South American beauty major Natura &Co had long been focused on sustainability, given its roots were in the Amazon. But last year, the group unveiled its 2030 Commitment to Life sustainability and social responsibility vision that would be implemented across its global portfolio of four brands – Natura, The Body Shop, Aesop and Avon. Amongst a plethora of pledges and goals, Natura &Co wanted to be net zero in the next decade; foster collective efforts towards zero deforestation by 2025; and become fully circular with 95% or more of its ingredients natural or renewable and formulas biodegradable.
And this latter goal was one The Body Shop was heavily invested in, according to Pauline Cain, head of innovation and sustainability R&D at The Body Shop.
Speaking to attendees at SCS Formulate 2021’s in the ‘sustainability studio’, Cain said: “By 2030, we want all our portfolio to be minimum naturally-derived, across skin care, hair care, body care, fragrance and makeup. We want all rinse-off to be made with 95% biodegradable ingredients. And we want 100% of new formulations to have a lower environmental footprint impact, and we’ll measure that thanks to lifecycle analysis.”
Regenerative beauty – biotech, carbon capture and positive agriculture
As part of this, she said The Body Shop would be investing in “regenerative solutions” across its entire supply chain, which would ultimately help advance sustainable formulation innovation.
“We want to invest $100m [€88m), if not more, in developing solutions such as biotechnology, ingredients from waste, and we will talk about plastic, carbon capture etc.”
The company, under the wider Natura &Co group, would also invest in regenerative agriculture in deforested areas to reduce use of chemicals and create alternative to monocultures, she said, and work to create revenue streams from new ingredients that were more economically attractive than deforestation.
Cain said The Body Shop was only just starting its work on regenerative strategies – “it’s brand new and we have really challenging targets”.
“…There’s a lot of work for us about what [regenerative] means; what are the criteria. If you look at the Natura &Co definition, a regenerative solution is one that captures more carbon than it emits and that conserves and restores biosystems.”
Regenerative ingredients need to have a ‘positive impact’
The challenge was translating this into formulations, she said. But The Body Shop planned on doing so by considering several factors: ensuring resources were non-toxic and circular; looking carefully at impact on humankind; considering greenhouse capture and biotechnologies that used carbon capture; investing in conservation and restoration of natural areas; and protecting and promoting biodiversity.
“What is important is to understand we are trying to be neutral; creating new products and packaging that don’t have any negative impact. If you want to be regenerative, every time you use your ingredient you will have a natural positive impact socially – you will develop communities, provide the right remuneration, school development, all the social impacts. You can also think of the social impact of the person buying your product.
“Environmental impact is harder. How do you make sure there’s a positive impact? I talked about carbon capture, helping restore the biodiversity, understanding how the forest works, the soil etc. The idea is, every time you use an ingredient, in a regenerative way, you have a positive impact socially and environmentally,” she said.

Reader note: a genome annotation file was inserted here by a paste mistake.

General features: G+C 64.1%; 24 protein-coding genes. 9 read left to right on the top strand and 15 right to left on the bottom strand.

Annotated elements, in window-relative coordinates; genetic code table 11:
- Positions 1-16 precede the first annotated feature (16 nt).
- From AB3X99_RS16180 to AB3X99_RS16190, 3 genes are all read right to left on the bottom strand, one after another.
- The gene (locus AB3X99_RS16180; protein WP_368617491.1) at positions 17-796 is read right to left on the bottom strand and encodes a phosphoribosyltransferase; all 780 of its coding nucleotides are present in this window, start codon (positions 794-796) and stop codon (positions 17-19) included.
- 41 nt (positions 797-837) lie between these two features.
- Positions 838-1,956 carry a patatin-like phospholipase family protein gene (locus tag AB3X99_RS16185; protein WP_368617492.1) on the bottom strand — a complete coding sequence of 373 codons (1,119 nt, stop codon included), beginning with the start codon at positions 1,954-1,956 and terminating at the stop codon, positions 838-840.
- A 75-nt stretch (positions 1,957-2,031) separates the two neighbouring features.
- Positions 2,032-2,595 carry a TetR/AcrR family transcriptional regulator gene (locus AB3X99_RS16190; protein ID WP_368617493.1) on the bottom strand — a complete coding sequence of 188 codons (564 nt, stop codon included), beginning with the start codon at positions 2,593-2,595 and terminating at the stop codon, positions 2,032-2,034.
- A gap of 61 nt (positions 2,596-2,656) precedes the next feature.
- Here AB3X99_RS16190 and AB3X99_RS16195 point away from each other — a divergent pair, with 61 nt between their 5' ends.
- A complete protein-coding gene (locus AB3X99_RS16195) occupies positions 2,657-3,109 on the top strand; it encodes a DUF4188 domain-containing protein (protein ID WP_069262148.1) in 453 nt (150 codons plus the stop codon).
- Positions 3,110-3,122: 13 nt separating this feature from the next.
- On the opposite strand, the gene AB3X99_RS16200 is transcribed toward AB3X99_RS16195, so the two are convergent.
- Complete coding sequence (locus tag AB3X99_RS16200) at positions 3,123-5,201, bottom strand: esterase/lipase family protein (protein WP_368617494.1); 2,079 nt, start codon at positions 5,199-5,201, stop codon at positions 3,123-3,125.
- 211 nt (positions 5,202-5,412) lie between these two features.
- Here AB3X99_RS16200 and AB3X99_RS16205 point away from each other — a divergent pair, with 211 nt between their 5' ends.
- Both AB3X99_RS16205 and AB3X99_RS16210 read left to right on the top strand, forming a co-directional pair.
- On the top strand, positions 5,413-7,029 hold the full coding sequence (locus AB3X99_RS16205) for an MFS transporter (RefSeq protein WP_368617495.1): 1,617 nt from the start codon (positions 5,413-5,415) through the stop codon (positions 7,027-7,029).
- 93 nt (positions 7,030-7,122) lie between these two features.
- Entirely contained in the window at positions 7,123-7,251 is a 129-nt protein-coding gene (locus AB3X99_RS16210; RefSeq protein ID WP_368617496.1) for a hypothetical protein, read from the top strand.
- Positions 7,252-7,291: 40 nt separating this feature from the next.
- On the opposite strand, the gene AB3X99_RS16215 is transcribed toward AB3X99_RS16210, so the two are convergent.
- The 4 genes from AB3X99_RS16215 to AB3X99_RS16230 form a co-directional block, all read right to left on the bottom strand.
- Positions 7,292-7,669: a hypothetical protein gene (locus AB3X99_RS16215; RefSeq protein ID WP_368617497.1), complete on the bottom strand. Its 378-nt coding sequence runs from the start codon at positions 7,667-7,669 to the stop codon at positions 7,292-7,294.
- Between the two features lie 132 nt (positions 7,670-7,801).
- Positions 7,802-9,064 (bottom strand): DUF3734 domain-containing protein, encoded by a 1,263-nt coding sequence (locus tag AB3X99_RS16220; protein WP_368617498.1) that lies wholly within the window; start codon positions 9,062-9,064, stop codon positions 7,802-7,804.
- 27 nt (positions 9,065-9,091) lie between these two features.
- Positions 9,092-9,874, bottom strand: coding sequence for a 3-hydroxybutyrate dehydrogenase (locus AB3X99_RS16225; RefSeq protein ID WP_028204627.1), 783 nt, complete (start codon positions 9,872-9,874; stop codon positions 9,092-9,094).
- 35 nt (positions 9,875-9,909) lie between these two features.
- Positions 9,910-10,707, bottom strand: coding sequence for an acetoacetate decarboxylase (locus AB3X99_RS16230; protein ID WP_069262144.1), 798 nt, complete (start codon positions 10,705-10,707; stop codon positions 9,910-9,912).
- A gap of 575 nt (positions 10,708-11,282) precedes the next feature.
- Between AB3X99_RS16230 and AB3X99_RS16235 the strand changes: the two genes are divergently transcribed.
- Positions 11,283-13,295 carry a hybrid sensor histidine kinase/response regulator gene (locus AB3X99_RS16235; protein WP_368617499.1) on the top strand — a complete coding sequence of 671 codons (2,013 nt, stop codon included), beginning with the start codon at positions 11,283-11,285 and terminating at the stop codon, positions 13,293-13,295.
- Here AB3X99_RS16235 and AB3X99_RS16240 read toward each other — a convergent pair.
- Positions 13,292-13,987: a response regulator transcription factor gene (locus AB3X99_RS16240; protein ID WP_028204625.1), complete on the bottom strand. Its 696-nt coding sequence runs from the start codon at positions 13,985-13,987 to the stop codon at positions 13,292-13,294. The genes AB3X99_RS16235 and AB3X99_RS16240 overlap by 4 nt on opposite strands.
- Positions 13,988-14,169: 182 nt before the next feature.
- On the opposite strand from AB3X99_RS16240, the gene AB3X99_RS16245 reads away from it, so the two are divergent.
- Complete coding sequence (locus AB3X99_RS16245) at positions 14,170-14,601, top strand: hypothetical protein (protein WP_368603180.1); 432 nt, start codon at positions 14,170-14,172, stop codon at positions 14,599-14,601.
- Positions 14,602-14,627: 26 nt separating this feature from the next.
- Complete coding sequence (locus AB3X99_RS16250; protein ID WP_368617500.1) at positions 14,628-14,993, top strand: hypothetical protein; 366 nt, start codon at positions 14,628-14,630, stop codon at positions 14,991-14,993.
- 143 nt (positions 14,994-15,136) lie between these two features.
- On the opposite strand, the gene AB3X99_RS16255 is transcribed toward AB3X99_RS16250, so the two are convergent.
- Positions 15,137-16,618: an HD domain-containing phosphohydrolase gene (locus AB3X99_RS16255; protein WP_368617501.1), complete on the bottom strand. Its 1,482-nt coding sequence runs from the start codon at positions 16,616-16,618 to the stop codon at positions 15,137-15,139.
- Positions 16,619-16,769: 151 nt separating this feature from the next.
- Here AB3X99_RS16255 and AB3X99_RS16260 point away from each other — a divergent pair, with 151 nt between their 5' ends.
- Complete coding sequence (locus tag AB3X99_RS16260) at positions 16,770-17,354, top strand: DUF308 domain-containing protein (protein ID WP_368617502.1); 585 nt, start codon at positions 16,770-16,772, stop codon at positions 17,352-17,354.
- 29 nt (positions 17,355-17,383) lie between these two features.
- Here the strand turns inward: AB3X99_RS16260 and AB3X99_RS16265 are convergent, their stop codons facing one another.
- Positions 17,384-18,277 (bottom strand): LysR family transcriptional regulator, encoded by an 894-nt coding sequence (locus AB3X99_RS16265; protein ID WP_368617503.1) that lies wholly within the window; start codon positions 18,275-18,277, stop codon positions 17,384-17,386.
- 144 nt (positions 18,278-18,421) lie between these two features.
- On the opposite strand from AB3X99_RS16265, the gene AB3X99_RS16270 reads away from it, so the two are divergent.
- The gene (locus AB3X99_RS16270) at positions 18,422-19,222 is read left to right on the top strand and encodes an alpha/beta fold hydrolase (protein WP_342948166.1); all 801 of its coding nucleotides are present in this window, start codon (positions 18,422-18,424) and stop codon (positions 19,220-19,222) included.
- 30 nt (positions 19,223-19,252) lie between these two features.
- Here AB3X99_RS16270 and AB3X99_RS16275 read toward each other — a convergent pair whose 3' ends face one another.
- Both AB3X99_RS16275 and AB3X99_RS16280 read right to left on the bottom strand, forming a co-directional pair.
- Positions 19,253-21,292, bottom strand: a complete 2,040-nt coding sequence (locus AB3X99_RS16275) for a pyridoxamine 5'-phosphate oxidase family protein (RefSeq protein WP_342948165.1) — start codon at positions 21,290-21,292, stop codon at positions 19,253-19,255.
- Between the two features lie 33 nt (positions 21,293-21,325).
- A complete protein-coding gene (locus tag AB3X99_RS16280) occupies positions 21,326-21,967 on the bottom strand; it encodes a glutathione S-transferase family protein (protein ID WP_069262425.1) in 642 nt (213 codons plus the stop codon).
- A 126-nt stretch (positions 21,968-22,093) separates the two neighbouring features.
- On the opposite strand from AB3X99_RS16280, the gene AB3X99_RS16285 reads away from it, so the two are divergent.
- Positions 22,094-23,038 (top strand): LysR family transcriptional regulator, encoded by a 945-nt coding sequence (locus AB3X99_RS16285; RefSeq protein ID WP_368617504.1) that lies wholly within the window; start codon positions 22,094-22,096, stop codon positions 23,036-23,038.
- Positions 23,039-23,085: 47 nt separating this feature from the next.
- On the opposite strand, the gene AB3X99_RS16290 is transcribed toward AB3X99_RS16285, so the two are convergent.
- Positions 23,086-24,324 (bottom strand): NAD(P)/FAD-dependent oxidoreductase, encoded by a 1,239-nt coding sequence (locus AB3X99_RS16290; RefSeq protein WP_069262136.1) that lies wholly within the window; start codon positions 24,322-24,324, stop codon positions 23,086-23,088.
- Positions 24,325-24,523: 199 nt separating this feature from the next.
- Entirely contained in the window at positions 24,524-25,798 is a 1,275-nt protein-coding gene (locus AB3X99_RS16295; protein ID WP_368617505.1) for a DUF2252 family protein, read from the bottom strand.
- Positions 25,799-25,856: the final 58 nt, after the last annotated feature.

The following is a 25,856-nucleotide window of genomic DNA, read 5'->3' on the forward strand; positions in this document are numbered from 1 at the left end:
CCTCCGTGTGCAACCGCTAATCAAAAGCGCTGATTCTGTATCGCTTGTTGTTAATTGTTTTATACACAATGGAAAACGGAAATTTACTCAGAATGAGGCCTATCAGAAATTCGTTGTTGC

Regenerative business also needs packaging innovation
Will Connolly, head of packaging at The Body Shop, added that regenerative ideas also had to be translated into packaging.
Whilst PET plastic was recyclable, Connolly said The Body Shop was going further and litter picking in India, for example, to take more plastic out of the environment and put it back into its bottles. “And at the same time, we’re creating jobs, stable employment and health care. We’re not just buying deposit return material from Holland, which is good, but thinking ‘how can we source our materials in a way that creates a positive impact on the globe?’”
This formed part of The Body Shop’s wider packaging 2030 goals, he said, which included reducing total packaging weight across its portfolio by 20%; ensuring 50% of all plastic was from recycled content; and making 100% of packaging materials either reusable, recyclable or compostable.
However, when pushing forward with this sustainable packaging innovation, Connolly said it would be important for The Body Shop, and also wider industry, to ensure this could be achieved without raising carbon output. Smartly designed refill systems were one way of tackling this, though he said single-use packaging still had to be looked at because the refill revolution wasn’t going to happen overnight.
“We need to deal with these issues, but not by doubling our carbon output,” he said.
Natura &Co sustainability in the spotlight
CosmeticsDesign-Europe previously spoke with Natura &Co’s VP of sustainability and group affairs Marcelo Behar on the most important focus for the group moving forward with its green ambitions.
Behar said understanding and communicating the impact cosmetics production had on people and planet was the “next chapter” in the group, and wider industry, push towards full circularity.
The beauty group recently became a founding member of Dutch eco video streaming platform WaterBear as part of this.